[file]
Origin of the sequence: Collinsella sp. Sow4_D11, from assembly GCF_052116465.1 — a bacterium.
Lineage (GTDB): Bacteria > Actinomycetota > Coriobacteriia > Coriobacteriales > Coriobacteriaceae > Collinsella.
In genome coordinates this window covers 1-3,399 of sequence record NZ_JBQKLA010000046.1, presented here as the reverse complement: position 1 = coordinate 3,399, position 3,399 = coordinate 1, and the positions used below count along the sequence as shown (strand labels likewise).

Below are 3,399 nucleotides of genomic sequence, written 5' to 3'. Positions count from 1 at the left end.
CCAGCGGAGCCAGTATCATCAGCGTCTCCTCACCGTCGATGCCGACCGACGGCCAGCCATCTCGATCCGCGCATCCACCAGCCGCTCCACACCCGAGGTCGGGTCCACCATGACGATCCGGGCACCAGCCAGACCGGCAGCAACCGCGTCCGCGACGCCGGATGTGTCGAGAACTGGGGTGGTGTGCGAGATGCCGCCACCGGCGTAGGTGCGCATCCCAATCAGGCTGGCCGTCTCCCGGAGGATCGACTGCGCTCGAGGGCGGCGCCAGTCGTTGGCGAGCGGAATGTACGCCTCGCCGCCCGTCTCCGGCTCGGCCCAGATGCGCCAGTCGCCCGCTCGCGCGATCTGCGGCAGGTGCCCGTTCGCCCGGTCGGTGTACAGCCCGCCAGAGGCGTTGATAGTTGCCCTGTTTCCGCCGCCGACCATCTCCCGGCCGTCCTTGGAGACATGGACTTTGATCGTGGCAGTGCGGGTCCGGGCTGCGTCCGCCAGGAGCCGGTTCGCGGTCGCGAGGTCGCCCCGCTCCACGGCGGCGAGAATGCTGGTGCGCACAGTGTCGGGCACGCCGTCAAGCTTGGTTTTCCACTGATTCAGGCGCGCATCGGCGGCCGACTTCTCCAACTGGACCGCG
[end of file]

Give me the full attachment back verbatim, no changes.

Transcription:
Origin of the sequence: Collinsella sp. Sow4_D11, from assembly GCF_052116465.1 — a bacterium.
Lineage (GTDB): Bacteria > Actinomycetota > Coriobacteriia > Coriobacteriales > Coriobacteriaceae > Collinsella.
In genome coordinates this window covers 1-3,399 of sequence record NZ_JBQKLA010000046.1, presented here as the reverse complement: position 1 = coordinate 3,399, position 3,399 = coordinate 1, and the positions used below count along the sequence as shown (strand labels likewise).

Below are 3,399 nucleotides of genomic sequence, written 5' to 3'. Positions count from 1 at the left end.
CCAGCGGAGCCAGTATCATCAGCGTCTCCTCACCGTCGATGCCGACCGACGGCCAGCCATCTCGATCCGCGCATCCACCAGCCGCTCCACACCCGAGGTCGGGTCCACCATGACGATCCGGGCACCAGCCAGACCGGCAGCAACCGCGTCCGCGACGCCGGATGTGTCGAGAACTGGGGTGGTGTGCGAGATGCCGCCACCGGCGTAGGTGCGCATCCCAATCAGGCTGGCCGTCTCCCGGAGGATCGACTGCGCTCGAGGGCGGCGCCAGTCGTTGGCGAGCGGAATGTACGCCTCGCCGCCCGTCTCCGGCTCGGCCCAGATGCGCCAGTCGCCCGCTCGCGCGATCTGCGGCAGGTGCCCGTTCGCCCGGTCGGTGTACAGCCCGCCAGAGGCGTTGATAGTTGCCCTGTTTCCGCCGCCGACCATCTCCCGGCCGTCCTTGGAGACATGGACTTTGATCGTGGCAGTGCGGGTCCGGGCTGCGTCCGCCAGGAGCCGGTTCGCGGTCGCGAGGTCGCCCCGCTCCACGGCGGCGAGAATGCTGGTGCGCACAGTGTCGGGCACGCCGTCAAGCTTGGTTTTCCACTGATTCAGGCGCGCATCGGCGGCCGACTTCTCCAACTGGACCGCG